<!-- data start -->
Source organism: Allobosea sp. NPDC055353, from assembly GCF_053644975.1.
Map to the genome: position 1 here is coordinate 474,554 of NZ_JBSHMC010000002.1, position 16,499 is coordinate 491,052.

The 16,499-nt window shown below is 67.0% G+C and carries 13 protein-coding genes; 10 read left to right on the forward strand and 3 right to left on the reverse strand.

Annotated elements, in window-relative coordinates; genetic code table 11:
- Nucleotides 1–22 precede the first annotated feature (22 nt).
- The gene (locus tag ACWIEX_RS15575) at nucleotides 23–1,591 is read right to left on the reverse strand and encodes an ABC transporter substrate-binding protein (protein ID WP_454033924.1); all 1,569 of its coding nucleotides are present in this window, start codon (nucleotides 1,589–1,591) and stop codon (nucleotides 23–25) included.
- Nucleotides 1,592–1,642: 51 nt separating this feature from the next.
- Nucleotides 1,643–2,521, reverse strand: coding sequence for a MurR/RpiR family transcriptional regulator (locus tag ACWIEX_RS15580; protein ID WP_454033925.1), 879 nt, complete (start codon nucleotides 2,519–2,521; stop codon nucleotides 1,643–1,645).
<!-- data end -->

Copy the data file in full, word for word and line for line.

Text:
Source organism: Allobosea sp. NPDC055353, from assembly GCF_053644975.1.
Map to the genome: position 1 here is coordinate 474,554 of NZ_JBSHMC010000002.1, position 16,499 is coordinate 491,052.

The 16,499-nt window shown below is 67.0% G+C and carries 13 protein-coding genes; 10 read left to right on the forward strand and 3 right to left on the reverse strand.

Annotated elements, in window-relative coordinates; genetic code table 11:
- Nucleotides 1–22 precede the first annotated feature (22 nt).
- The gene (locus tag ACWIEX_RS15575) at nucleotides 23–1,591 is read right to left on the reverse strand and encodes an ABC transporter substrate-binding protein (protein ID WP_454033924.1); all 1,569 of its coding nucleotides are present in this window, start codon (nucleotides 1,589–1,591) and stop codon (nucleotides 23–25) included.
- Nucleotides 1,592–1,642: 51 nt separating this feature from the next.
- Nucleotides 1,643–2,521, reverse strand: coding sequence for a MurR/RpiR family transcriptional regulator (locus tag ACWIEX_RS15580; protein ID WP_454033925.1), 879 nt, complete (start codon nucleotides 2,519–2,521; stop codon nucleotides 1,643–1,645).